Saturday, 9 January 2010

Sunday Favourites Maggie B.

Chari @Happy to Design graciously offers us, each Sunday, the opportunity of reprising a blog written weeks, months or in some cases years ago. This allows new visitors to our blog to discover even more about the QCI.
Normandy Life has a faience themed blog about the King's Cake, "Galette des Rois" and feves today which is also linked to Chari's meme.

Here at QCI we are sharing a post entitled "A Secret Little Crush" written by Tricia, a member of the Club's web committee, which was first posted in March 2009.

Many thanks to all of you for your sweet comments regarding my last post. I plan to be in Dallas with bells on and hopefully Ben in tow! The little tidbits I've heard about the collections we will be visiting have me drooling and I can't wait to see all of the other wonderful QCI members again.

I told you all a little bit about why I like Quimper faience in my last post. The more that I learn about Bretagne, the more I appreciate how well the faience captures that spirit and Breton personality.
The way that the faienceries kept current with the modes of the time and also recognized the best artists that Bretagne had to offer in all mediums really impresses me. To think that they recognized the best sculptors and painters of the time and asked them to create new faience works really says a lot about the craft. Its just not something that you see on British transferware for example. And the pieces by the Porquier-Beau faiencerie are really outstanding, a class unto themselves.

But yet, despite all of that, I must admit that it is really the Malicorne pieces that get my heart aflutter. Now the purists will say that is scandalous, "They're forgeries after all!" and the more forgiving will call them copies but I think that one hundred years on we can appreciate them for their own artistic place in the world of French faience.

And the bit of legal history between Porquier-Beau and Pouplard-Beatrix just makes them all the more interesting.
There just is something about the deep red clay, crackled glaze and intense, matte colors thatreally speaks to me.

Somehow they seem more handcrafted, more organic than their more perfect upmarket cousins. My absolutely favorite stop at the 2007 QCI meeting was the collection that Alain Champion had arranged for us to see.
It was the cutest fairy tale home filled with some of the best Malicorne I have ever seen.
If like me, you have a little sweet spot for Malicorne, you will certainly enjoy Alain's book "Leon Pouplard, faiencier a Malicorne" and a must see is the Malicorne museum in the town of the same name.

My favorite piece is a plate that I bought in the South of France of all places, from a dealer who didn't quite know where the "tres belle" piece came from. The center of the plate is of a couple possibly in the beginning stages of a courtship.
He is holding her hand and gazing into her eyes, she is nervously twirling the tie on her apron. You wonder what she is thinking. Should I really let him hold my hand? Is he being sincere or is he just too suave? It seems as if she will blush at any moment. Or is he proposing and her heart is pounding with nervousness?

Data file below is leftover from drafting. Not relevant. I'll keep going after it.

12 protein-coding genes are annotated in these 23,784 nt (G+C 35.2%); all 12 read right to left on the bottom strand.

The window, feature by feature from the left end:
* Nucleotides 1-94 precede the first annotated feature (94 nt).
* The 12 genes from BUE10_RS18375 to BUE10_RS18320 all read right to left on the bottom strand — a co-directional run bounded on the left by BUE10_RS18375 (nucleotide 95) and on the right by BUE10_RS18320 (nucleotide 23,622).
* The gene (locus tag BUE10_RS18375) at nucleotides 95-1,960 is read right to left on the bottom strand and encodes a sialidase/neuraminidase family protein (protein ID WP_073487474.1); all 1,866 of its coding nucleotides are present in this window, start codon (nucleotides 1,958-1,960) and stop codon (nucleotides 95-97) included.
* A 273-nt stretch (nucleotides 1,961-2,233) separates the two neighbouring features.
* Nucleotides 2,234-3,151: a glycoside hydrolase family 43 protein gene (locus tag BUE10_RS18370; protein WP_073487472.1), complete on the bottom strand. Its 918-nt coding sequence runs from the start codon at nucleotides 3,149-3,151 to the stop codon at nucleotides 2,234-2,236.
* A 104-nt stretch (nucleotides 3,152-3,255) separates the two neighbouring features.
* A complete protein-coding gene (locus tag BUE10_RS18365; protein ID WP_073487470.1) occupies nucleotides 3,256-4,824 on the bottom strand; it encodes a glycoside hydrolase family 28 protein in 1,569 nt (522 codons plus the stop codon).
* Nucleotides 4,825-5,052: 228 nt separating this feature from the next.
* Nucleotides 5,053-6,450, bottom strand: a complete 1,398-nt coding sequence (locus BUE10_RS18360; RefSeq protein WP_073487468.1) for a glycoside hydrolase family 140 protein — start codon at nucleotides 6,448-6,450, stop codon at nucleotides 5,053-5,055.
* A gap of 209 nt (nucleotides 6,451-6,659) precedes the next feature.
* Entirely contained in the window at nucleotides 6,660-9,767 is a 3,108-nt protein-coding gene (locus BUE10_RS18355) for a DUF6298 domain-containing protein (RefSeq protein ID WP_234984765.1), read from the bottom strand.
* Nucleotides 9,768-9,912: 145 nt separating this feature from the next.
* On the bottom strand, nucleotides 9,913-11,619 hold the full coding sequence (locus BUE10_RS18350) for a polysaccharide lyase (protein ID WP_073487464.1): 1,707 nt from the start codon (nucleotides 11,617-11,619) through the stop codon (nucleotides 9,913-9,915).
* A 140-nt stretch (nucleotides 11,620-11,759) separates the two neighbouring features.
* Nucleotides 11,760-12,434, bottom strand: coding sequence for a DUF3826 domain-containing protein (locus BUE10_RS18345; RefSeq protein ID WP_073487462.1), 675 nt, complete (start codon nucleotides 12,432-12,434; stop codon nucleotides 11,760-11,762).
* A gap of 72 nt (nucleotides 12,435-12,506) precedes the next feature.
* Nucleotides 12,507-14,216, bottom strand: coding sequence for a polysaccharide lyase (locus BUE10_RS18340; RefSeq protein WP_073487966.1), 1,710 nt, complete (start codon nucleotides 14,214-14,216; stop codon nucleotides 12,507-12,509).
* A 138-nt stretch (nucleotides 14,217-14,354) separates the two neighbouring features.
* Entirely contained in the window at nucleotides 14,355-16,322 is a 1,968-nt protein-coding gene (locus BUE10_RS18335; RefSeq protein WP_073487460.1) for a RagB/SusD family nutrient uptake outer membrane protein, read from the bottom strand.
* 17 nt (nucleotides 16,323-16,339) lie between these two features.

I admit, it was a piece that I truly hope wouldn't sell as I coveted it for my own collection.

Was it the most valuable piece I had, no, but it spoke to me. Really, isn't that the true essence of collecting?

Another thing that I love about faience in general is the various forms that it comes in. No settling for the flat surface of a plate for the French.
Several years ago, I purchased a sweet little Malicorne quintal vase from Judy Datesman that I hold ready for the season's first camellias.

On the walls of our living room, we have a collection of PBx plates with Breton figures and the lovely leaf and acorn border.

I enjoy comparing the figures to the engravings by Lalaisse trying to decide where they would have resided in Bretagne.

On our little writing desk, there is a beautiful double scallop shell server with a leaf handle from Formaintroux Freres in Desvres along with a recent Quimper lamp and inkwell (though my decorator would die if she knew I was showing you my temporary tiebacks on the drapes).
Faience will fit into any decor, even the most modern depending on the artist and era which you choose. Don't be afraid to mix things up a bit. If you love it, use it!

So, what is your favorite piece? the one you secretly love the most? How do you display your collection or use it in your everyday life?

A bientot,


  1. You have a collection of some beautiful pieces.

  2. Happy to visit Trisha's post again. Malicorne pieces are some of my favorites because of their color palette, fine painting, and as Trisha points out the forms are more organic in feel.

  3. How absolutely beautiful your pieces are. And I love your header.

  4. Enjoyed this again Trisha, I also enjoy Malicorne.

  5. Hello my friends...

    So very happy to have you share this fabulous post with us today for Sunday Favorites...what a sweet treat!!! I have really enjoyed the Quimper International blog...and have learned so much! I loved reading Tricia's post about some of her fabulous pieces!!! So many pretties...such "eye candy" for sure! This was the first time that I've seen pieces with the pretty leaf and acorn pattern...I love those plates! Love the colors!!! What a fabulous collection! A big, hearty thank you to Tricia for sharing her collection with us and for giving us a little history about it!!!

    Warmest wishes,
    Chari @Happy To Design